In the bathroom, DE has a special use – you can make a paste of it, along with vinegar and lemon essential oil to keep your faucets, sink and shower sparkling clean. It is a gentle abrasive, that can easily be washed down the drain.
Diatomaceous earth can absorb up to twice its weight, making it a super stain remover.
Sprinkle the dry powder over a wet spill, then vacuum or sweep it up. If necessary, you may need to take additional measures with hot soapy water, but it can soak up the bulk of the spill.
Diatomaceous earth for pets
DE can be used as a non-toxic flea and tick repellent for dogs and cats. Gently apply it to the animals’ fur, bedding and any other places they may spend a lot of time. It is best to use it minimally, to avoid creating a dust cloud, and reapply it as necessary – after a bath or a swim in the lake.
Dogs can also benefit from having diatomaceous earth mixed into their food – for a healthier coat, better appetite and improved digestion.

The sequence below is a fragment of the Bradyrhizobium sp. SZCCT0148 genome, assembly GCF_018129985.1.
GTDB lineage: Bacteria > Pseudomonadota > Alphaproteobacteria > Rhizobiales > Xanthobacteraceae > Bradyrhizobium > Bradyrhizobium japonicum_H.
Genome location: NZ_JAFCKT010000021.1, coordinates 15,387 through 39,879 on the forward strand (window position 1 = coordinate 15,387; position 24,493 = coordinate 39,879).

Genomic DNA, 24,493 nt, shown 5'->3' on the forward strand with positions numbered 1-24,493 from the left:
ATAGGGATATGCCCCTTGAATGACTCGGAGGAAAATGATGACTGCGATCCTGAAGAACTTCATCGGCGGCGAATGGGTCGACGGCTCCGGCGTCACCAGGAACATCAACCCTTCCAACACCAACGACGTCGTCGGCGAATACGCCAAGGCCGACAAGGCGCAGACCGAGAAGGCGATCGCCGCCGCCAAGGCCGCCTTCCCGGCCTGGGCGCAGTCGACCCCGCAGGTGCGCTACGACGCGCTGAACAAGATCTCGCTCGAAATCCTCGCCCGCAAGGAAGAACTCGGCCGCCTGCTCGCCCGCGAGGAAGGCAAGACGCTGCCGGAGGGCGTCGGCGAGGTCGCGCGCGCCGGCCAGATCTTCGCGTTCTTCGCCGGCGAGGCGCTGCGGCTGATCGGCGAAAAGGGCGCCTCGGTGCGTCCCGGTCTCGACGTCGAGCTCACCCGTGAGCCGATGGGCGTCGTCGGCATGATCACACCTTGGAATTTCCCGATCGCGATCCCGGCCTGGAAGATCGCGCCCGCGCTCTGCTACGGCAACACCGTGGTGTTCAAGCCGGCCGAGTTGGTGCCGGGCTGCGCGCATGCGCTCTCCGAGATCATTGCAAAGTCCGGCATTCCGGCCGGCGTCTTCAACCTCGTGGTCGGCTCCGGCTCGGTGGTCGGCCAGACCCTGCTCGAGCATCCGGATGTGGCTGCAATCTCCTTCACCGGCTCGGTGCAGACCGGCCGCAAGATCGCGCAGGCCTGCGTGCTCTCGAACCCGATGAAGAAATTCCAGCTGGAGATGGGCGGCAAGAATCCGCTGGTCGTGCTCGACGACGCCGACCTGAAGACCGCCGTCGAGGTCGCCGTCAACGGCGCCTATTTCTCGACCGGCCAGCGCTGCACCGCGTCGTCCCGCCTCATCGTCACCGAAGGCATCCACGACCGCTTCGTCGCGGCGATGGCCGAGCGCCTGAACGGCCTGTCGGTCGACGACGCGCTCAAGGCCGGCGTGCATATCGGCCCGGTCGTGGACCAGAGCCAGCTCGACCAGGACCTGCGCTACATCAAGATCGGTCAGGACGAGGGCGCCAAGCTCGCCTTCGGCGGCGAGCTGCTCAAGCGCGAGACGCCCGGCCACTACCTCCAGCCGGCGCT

How to use diatomaceous earth safely
Any kind of dust or powder can be hazardous if inhaled in any quantity, and DE is no exception. The fact is, diatomaceous earth particles have sharp edges that can irritate the lungs and throat.
If you are sprinkling it in the house or out in the garden, we recommend you to wear a mask that filters dusts, and it never hurts to wear a pair of properly fitting safety goggles as well.
Where to buy diatomaceous earth?
If you live out in the countryside, your local feed store should carry food grade diatomaceous earth in larger quantities. As a food supplement, you’ll likely find it at health food stores, or online.
This Amazon listing for 10 pounds of food grade diatomaceous earth seems to be the most popular with most positive reviews.